Flexibility vs. Mobility

What’s the difference? 

Many of us either hear this or mistakenly use the terms interchangeably. And although flexibility is a component of mobility; they are fundamentally different.

So, let’s define them.

Flexibility: The ability of muscles to lengthen. 

Mobility: The ability of a joint to move through a range of motion actively. 

But isn’t stretching enough?

Stretching is brilliant for lengthening the muscles and improving on flexibility as well as injury prevention and looking after yourself. Still, it does ultimately depend on the types of stretching that you are performing.

Whether they are passive, dynamic, static or other, as each one serves a different purpose, and I will talk about specific types of stretching in a later post. However, the lengthening ability of the muscles isn’t always indicative of your ability to move.

The trick to improving overall joint health, and by extension, our mobility is in our ability to have active control over our movements. 

So what can I do to train mobility? 

Mobility designates exercises that will increase your range-of-motion and your stabilisation, or control of the muscles that surround each joint.

Something simple as foam rolling can help to release the muscle tissue (Fascia) and allow more freedom of movement. Or directly, by performing an adequate pre-exercise warmup (Stressing the importance of warmups/mobilisation here).

Doing slow, deliberate and specific actions related to the training you are going to do. For example, including bodyweight squats with an increasing depth before a leg workout, taking the joints to their end ranges in a controlled, progressive manner.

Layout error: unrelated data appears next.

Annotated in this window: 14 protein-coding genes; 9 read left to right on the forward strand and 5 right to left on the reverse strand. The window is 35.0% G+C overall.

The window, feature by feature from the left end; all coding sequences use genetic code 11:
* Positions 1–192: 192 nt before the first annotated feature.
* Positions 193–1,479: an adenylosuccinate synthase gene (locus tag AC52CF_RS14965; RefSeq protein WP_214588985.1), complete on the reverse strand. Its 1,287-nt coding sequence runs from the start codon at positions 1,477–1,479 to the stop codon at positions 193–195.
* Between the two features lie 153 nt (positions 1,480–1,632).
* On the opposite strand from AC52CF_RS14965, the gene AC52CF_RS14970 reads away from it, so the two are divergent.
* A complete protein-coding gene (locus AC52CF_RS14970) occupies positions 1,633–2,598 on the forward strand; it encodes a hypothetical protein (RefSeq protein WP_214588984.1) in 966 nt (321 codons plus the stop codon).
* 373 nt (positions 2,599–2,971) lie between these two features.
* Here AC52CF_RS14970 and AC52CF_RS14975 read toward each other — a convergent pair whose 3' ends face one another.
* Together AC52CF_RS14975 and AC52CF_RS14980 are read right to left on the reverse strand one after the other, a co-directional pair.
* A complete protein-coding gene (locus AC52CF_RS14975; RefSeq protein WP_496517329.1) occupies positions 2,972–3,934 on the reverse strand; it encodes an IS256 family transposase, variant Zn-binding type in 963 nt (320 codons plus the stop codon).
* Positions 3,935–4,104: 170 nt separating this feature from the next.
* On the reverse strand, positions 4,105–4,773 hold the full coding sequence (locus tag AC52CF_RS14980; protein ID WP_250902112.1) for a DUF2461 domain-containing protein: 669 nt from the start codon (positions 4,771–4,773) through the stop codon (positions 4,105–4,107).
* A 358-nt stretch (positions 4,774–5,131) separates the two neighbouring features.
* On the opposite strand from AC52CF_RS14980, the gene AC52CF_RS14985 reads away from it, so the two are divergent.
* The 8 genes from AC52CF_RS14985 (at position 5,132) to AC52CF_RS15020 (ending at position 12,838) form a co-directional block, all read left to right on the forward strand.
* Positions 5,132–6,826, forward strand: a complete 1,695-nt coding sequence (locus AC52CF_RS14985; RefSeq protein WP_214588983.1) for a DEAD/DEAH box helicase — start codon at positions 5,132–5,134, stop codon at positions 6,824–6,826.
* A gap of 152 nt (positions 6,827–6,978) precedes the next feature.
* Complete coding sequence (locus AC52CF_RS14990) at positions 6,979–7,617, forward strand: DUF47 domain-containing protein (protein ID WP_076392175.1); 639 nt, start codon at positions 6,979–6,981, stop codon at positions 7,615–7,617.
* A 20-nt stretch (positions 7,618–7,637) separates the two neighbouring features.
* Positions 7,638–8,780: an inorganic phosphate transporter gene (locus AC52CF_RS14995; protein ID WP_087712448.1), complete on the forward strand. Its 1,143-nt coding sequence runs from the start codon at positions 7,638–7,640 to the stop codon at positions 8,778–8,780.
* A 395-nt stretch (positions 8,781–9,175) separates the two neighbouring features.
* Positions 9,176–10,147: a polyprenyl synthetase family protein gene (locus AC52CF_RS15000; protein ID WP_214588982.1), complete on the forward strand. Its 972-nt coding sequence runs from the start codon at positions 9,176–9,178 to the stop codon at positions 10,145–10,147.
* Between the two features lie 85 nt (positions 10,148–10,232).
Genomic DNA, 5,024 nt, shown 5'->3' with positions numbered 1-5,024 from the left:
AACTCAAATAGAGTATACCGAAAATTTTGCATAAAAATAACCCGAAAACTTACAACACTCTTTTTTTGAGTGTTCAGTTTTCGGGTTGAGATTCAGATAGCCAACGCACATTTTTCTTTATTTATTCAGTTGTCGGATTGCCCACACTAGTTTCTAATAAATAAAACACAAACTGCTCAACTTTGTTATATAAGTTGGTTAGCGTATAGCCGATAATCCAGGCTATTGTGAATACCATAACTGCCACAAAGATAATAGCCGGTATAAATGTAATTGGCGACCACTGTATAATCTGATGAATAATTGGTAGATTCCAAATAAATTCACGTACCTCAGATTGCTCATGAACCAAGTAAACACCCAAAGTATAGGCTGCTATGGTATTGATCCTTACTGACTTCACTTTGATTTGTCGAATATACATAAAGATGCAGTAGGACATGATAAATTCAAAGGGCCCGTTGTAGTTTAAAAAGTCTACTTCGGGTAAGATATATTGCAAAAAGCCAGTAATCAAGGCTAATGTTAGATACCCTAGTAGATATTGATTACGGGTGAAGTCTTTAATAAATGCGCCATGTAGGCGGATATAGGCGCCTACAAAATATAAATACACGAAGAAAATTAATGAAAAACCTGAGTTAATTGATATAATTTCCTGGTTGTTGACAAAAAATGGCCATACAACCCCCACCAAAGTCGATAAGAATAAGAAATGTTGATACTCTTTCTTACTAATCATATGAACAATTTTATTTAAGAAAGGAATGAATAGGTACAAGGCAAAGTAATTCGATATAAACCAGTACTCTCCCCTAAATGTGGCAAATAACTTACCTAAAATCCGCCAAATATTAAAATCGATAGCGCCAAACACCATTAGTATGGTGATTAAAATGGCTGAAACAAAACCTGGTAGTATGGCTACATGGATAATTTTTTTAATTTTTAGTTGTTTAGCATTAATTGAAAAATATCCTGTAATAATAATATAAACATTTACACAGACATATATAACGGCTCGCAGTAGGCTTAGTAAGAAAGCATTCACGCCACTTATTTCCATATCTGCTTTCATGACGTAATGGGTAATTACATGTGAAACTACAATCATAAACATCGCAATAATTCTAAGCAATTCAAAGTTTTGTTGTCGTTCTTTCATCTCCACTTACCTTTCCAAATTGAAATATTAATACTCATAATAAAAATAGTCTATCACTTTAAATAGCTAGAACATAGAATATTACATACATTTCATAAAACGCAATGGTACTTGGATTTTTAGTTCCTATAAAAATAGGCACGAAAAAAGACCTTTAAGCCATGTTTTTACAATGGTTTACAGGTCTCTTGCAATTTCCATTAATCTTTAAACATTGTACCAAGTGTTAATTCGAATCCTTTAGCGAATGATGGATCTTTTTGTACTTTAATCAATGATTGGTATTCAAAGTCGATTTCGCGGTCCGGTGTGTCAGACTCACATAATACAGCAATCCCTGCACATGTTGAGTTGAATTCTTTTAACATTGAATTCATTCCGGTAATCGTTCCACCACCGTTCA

There are other fantastic ways to build on this, Yoga, for example, is excellent to build on the stability as mentioned above and strength while progressively loading the body into different joint ranges. 

You’ll notice I have used the term “progressive” quite a lot. That is because it’s essential. As with anything, you need to build into it, giving your body and your brain the chance to respond, open up and adapt to these changes.

In short, it’s about being deliberate with your training.

One of my training philosophies is the fact there is no such thing as a “rest day” where you do nothing. Switch it into an active recovery day.

This way, you are still benefitting, and it allows you the opportunity to work on these things, helping your body repair and prevent injury. 

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Aaron Gibson